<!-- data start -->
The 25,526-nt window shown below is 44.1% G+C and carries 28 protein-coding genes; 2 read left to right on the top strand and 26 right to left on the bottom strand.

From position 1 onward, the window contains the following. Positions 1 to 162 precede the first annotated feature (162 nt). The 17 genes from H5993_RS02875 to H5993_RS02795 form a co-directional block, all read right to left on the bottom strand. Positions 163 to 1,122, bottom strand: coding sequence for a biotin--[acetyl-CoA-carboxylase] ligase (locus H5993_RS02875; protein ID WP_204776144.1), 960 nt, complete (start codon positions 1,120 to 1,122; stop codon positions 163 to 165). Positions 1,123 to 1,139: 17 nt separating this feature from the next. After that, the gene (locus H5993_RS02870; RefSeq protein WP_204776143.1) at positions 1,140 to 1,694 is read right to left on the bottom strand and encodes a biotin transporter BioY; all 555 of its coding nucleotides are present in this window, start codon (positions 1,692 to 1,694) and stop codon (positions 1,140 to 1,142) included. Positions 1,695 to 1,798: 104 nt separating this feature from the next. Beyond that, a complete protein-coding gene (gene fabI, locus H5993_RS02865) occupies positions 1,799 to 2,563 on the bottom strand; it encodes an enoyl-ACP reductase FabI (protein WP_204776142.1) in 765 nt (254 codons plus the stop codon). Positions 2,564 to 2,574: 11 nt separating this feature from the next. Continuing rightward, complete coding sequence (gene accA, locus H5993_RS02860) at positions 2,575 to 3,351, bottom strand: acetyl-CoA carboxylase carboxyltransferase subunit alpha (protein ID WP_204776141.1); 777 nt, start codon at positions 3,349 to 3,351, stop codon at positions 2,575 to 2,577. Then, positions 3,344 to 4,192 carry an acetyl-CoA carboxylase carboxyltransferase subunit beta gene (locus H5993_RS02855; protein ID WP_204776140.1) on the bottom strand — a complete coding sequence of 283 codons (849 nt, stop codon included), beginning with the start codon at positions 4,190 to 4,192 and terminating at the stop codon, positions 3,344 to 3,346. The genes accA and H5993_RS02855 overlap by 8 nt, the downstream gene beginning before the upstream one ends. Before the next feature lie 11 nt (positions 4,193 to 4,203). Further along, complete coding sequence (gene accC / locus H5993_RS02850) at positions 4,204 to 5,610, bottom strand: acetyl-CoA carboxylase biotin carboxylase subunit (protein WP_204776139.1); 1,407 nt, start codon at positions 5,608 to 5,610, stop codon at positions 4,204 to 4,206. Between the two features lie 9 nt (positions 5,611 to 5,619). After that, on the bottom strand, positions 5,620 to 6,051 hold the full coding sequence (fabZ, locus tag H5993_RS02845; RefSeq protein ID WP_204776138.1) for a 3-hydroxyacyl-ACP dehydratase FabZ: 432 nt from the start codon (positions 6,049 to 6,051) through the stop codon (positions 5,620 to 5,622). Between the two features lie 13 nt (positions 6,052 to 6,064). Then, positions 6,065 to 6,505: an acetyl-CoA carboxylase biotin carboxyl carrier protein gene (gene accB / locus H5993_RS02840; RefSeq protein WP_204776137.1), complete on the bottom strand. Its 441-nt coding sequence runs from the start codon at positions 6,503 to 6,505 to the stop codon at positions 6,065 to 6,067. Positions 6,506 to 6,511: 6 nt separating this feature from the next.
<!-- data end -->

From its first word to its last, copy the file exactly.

The 25,526-nt window shown below is 44.1% G+C and carries 28 protein-coding genes; 2 read left to right on the top strand and 26 right to left on the bottom strand.

From position 1 onward, the window contains the following. Positions 1 to 162 precede the first annotated feature (162 nt). The 17 genes from H5993_RS02875 to H5993_RS02795 form a co-directional block, all read right to left on the bottom strand. Positions 163 to 1,122, bottom strand: coding sequence for a biotin--[acetyl-CoA-carboxylase] ligase (locus H5993_RS02875; protein ID WP_204776144.1), 960 nt, complete (start codon positions 1,120 to 1,122; stop codon positions 163 to 165). Positions 1,123 to 1,139: 17 nt separating this feature from the next. After that, the gene (locus H5993_RS02870; RefSeq protein WP_204776143.1) at positions 1,140 to 1,694 is read right to left on the bottom strand and encodes a biotin transporter BioY; all 555 of its coding nucleotides are present in this window, start codon (positions 1,692 to 1,694) and stop codon (positions 1,140 to 1,142) included. Positions 1,695 to 1,798: 104 nt separating this feature from the next. Beyond that, a complete protein-coding gene (gene fabI, locus H5993_RS02865) occupies positions 1,799 to 2,563 on the bottom strand; it encodes an enoyl-ACP reductase FabI (protein WP_204776142.1) in 765 nt (254 codons plus the stop codon). Positions 2,564 to 2,574: 11 nt separating this feature from the next. Continuing rightward, complete coding sequence (gene accA, locus H5993_RS02860) at positions 2,575 to 3,351, bottom strand: acetyl-CoA carboxylase carboxyltransferase subunit alpha (protein ID WP_204776141.1); 777 nt, start codon at positions 3,349 to 3,351, stop codon at positions 2,575 to 2,577. Then, positions 3,344 to 4,192 carry an acetyl-CoA carboxylase carboxyltransferase subunit beta gene (locus H5993_RS02855; protein ID WP_204776140.1) on the bottom strand — a complete coding sequence of 283 codons (849 nt, stop codon included), beginning with the start codon at positions 4,190 to 4,192 and terminating at the stop codon, positions 3,344 to 3,346. The genes accA and H5993_RS02855 overlap by 8 nt, the downstream gene beginning before the upstream one ends. Before the next feature lie 11 nt (positions 4,193 to 4,203). Further along, complete coding sequence (gene accC / locus H5993_RS02850) at positions 4,204 to 5,610, bottom strand: acetyl-CoA carboxylase biotin carboxylase subunit (protein WP_204776139.1); 1,407 nt, start codon at positions 5,608 to 5,610, stop codon at positions 4,204 to 4,206. Between the two features lie 9 nt (positions 5,611 to 5,619). After that, on the bottom strand, positions 5,620 to 6,051 hold the full coding sequence (fabZ, locus tag H5993_RS02845; RefSeq protein ID WP_204776138.1) for a 3-hydroxyacyl-ACP dehydratase FabZ: 432 nt from the start codon (positions 6,049 to 6,051) through the stop codon (positions 5,620 to 5,622). Between the two features lie 13 nt (positions 6,052 to 6,064). Then, positions 6,065 to 6,505: an acetyl-CoA carboxylase biotin carboxyl carrier protein gene (gene accB / locus H5993_RS02840; RefSeq protein WP_204776137.1), complete on the bottom strand. Its 441-nt coding sequence runs from the start codon at positions 6,503 to 6,505 to the stop codon at positions 6,065 to 6,067. Positions 6,506 to 6,511: 6 nt separating this feature from the next.